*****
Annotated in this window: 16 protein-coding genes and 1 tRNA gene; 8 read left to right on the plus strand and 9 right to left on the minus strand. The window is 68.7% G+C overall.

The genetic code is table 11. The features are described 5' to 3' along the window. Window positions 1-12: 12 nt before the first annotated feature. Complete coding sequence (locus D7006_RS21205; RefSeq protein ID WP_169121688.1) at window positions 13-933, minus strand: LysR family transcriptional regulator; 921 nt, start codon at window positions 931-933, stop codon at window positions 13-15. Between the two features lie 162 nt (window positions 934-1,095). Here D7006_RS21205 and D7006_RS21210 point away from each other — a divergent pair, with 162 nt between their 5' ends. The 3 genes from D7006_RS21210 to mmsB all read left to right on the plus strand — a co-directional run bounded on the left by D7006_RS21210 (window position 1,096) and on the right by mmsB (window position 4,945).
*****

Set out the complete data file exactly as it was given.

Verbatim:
Annotated in this window: 16 protein-coding genes and 1 tRNA gene; 8 read left to right on the plus strand and 9 right to left on the minus strand. The window is 68.7% G+C overall.

The genetic code is table 11. The features are described 5' to 3' along the window. Window positions 1-12: 12 nt before the first annotated feature. Complete coding sequence (locus D7006_RS21205; RefSeq protein ID WP_169121688.1) at window positions 13-933, minus strand: LysR family transcriptional regulator; 921 nt, start codon at window positions 931-933, stop codon at window positions 13-15. Between the two features lie 162 nt (window positions 934-1,095). Here D7006_RS21205 and D7006_RS21210 point away from each other — a divergent pair, with 162 nt between their 5' ends. The 3 genes from D7006_RS21210 to mmsB all read left to right on the plus strand — a co-directional run bounded on the left by D7006_RS21210 (window position 1,096) and on the right by mmsB (window position 4,945).